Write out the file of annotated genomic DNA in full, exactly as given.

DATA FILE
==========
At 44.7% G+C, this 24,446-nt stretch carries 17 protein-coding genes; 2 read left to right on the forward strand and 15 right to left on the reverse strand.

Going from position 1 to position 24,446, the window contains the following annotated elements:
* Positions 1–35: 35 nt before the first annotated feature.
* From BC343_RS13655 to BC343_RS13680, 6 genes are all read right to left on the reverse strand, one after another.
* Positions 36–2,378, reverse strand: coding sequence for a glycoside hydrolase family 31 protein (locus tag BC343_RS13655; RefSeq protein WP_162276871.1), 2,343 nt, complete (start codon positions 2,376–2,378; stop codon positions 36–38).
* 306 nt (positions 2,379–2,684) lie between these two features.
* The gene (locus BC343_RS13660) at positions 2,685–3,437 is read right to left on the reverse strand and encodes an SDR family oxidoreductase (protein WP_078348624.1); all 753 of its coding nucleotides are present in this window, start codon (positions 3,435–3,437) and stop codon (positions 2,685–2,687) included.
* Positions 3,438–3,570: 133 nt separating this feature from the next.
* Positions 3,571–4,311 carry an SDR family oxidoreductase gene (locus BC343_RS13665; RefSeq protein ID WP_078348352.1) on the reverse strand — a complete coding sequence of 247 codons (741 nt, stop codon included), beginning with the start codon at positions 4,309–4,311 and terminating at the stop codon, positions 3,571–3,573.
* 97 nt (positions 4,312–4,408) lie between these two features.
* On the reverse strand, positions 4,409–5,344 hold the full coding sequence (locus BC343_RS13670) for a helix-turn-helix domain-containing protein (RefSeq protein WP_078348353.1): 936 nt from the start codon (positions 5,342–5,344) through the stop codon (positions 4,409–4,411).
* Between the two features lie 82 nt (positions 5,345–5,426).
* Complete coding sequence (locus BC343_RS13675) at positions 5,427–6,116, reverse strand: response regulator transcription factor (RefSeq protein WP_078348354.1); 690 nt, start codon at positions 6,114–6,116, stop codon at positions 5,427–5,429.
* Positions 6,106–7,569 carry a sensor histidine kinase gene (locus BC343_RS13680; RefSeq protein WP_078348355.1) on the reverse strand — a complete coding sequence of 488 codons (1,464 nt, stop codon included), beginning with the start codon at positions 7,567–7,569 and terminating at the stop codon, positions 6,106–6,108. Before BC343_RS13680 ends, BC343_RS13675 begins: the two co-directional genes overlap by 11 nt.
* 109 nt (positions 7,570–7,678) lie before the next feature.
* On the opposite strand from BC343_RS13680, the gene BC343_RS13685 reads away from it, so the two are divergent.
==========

At 44.7% G+C, this 24,446-nt stretch carries 17 protein-coding genes; 2 read left to right on the forward strand and 15 right to left on the reverse strand.

Going from position 1 to position 24,446, the window contains the following annotated elements:
* Positions 1–35: 35 nt before the first annotated feature.
* From BC343_RS13655 to BC343_RS13680, 6 genes are all read right to left on the reverse strand, one after another.
* Positions 36–2,378, reverse strand: coding sequence for a glycoside hydrolase family 31 protein (locus tag BC343_RS13655; RefSeq protein WP_162276871.1), 2,343 nt, complete (start codon positions 2,376–2,378; stop codon positions 36–38).
* 306 nt (positions 2,379–2,684) lie between these two features.
* The gene (locus BC343_RS13660) at positions 2,685–3,437 is read right to left on the reverse strand and encodes an SDR family oxidoreductase (protein WP_078348624.1); all 753 of its coding nucleotides are present in this window, start codon (positions 3,435–3,437) and stop codon (positions 2,685–2,687) included.
* Positions 3,438–3,570: 133 nt separating this feature from the next.
* Positions 3,571–4,311 carry an SDR family oxidoreductase gene (locus BC343_RS13665; RefSeq protein ID WP_078348352.1) on the reverse strand — a complete coding sequence of 247 codons (741 nt, stop codon included), beginning with the start codon at positions 4,309–4,311 and terminating at the stop codon, positions 3,571–3,573.
* 97 nt (positions 4,312–4,408) lie between these two features.
* On the reverse strand, positions 4,409–5,344 hold the full coding sequence (locus BC343_RS13670) for a helix-turn-helix domain-containing protein (RefSeq protein WP_078348353.1): 936 nt from the start codon (positions 5,342–5,344) through the stop codon (positions 4,409–4,411).
* Between the two features lie 82 nt (positions 5,345–5,426).
* Complete coding sequence (locus BC343_RS13675) at positions 5,427–6,116, reverse strand: response regulator transcription factor (RefSeq protein WP_078348354.1); 690 nt, start codon at positions 6,114–6,116, stop codon at positions 5,427–5,429.
* Positions 6,106–7,569 carry a sensor histidine kinase gene (locus BC343_RS13680; RefSeq protein WP_078348355.1) on the reverse strand — a complete coding sequence of 488 codons (1,464 nt, stop codon included), beginning with the start codon at positions 7,567–7,569 and terminating at the stop codon, positions 6,106–6,108. Before BC343_RS13680 ends, BC343_RS13675 begins: the two co-directional genes overlap by 11 nt.
* 109 nt (positions 7,570–7,678) lie before the next feature.
* On the opposite strand from BC343_RS13680, the gene BC343_RS13685 reads away from it, so the two are divergent.